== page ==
I went there this week. You basically present yourself at the Cromwell Green entrance, which is halfway along the building by the big statue of Oliver Cromwell. At the gate, they tend to ask you why you want to come in – but you just have to say “I want to go to the public gallery of the House of Commons (or Lords)” and they’ll let you in (having checked that the queues are not too long). You then get given a green card and are seen by a policeman who gives you a little briefing. You then go through the inevitable airport security check and you are in.
It’s worth noting that it is your right as a citizen to enter Parliament and ask to see your MP at the central lobby. You are advised to book an appointment with your MP for such a meeting, but you don’t have to. Of course, he or she might not be in Parliament if you turn up unannounced, but all UK residents have a right to walk into parliament for such a purpose or to watch proceedings.
Once you are in you do have a surprising amount of freedom to linger and wander through the place, without any “shooing along” from officials. There are officials and security guards around, but it is really quite surprising how free you are to “mooch about” and admire the various paintings, plaques, ceilings etc. You get to stroll through Westminster Hall, which is magnificent and the most historic part of the present Parliamentary buildings. Charles I was tried there. Continue reading
Well, er, no. “America after the fall – Painting in the 1930s” is an exhibition at the Royal Academy of Arts which breathtakingly displays how public funding for the arts during a depression (let alone a recession) can work wonders. As part of President Roosevelt’s “New Deal”, the Federal Arts Project employed artists to create visual art works, which eventually included over a hundred thousand paintings as well as many sculptures and other works. Artists who benefited included Jackson Pollock. There were other New Deal art projects such as the Public Works of Art project, the Section of Painting and Sculpture and the Treasury Relief Art Project.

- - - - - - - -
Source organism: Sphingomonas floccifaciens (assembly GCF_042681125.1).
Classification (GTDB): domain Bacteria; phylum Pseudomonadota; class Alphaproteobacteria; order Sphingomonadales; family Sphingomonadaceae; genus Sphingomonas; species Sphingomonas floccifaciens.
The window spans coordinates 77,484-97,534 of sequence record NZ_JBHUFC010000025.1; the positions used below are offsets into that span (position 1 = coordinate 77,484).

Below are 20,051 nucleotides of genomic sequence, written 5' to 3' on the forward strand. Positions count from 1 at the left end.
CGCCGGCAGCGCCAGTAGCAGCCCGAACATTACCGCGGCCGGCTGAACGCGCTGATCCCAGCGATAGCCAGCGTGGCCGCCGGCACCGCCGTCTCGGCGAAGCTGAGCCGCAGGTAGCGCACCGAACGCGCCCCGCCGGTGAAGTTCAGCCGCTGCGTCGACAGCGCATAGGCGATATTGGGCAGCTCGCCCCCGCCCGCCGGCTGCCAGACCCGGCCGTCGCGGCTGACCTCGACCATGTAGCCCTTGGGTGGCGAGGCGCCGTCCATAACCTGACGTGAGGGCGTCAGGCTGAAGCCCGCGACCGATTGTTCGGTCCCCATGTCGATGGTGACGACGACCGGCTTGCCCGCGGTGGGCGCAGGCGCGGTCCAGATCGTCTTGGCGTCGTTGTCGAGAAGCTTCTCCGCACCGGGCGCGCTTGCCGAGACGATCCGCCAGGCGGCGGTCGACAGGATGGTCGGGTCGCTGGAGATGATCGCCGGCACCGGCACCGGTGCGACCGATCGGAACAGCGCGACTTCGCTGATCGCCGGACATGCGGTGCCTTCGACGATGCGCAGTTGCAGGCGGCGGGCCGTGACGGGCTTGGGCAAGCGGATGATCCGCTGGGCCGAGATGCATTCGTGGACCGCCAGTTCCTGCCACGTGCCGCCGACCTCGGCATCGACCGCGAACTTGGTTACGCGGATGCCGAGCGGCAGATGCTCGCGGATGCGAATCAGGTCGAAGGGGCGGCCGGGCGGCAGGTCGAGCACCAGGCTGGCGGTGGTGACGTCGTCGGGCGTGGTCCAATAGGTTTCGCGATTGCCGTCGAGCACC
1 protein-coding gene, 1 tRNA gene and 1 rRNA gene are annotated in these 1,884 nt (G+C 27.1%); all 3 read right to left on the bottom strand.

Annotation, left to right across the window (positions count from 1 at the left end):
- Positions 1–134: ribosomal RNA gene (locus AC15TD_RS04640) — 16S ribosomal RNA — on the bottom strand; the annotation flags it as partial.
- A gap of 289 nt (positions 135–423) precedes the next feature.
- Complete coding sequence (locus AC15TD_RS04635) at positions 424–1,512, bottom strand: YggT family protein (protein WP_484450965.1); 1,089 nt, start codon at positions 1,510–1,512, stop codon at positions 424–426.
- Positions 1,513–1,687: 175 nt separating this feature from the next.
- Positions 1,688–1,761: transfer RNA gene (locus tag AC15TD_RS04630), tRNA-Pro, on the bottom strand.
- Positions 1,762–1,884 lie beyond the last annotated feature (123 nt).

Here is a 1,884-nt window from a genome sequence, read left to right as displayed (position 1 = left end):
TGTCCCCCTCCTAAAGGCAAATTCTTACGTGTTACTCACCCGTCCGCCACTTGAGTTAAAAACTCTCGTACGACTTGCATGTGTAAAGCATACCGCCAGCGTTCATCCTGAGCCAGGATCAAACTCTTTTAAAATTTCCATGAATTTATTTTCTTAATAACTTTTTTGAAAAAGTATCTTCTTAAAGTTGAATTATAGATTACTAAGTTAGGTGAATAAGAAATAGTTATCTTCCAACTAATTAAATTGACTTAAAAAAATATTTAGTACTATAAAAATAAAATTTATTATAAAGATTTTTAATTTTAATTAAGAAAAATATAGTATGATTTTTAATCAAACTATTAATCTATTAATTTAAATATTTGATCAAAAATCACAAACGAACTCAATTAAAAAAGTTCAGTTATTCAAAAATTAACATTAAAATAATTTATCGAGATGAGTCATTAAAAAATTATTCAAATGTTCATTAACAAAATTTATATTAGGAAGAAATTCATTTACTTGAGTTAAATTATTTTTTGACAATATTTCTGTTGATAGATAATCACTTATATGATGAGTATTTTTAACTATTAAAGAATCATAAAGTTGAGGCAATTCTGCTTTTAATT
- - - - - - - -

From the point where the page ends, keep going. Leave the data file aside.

All these programmes helped to produce an extraordinary decade for American Art, which is reflected brilliantly in the Royal Academy exhibition, on until June 4th in Piccadilly, London.
What comes over is that the decade established a distinctive American Art world, which was finally free of reference to art elsewhere. There is an extraordinary variety of styles producing a most colourful and impactful exhibition, reflecting the profound changes going on in the USA at the time. Continue reading
In August 2016, unusually, I made an appointment to see my MP. I wanted to talk to him about Britain, after Brexit, being part of the EEA and EFTA – in other words “a soft Brexit”.
My Conservative MP unequivocally explained that he campaigned for “remain”, his constituency voted “remain” and he wanted to salvage a good deal for local companies from Brexit. He spoke about making sure there are no extra barriers for local businesses exporting abroad. He enthusiastically received a paper I gave him from the Adam Smith Institute advocating EEA/EFTA membership after Brexit. Continue reading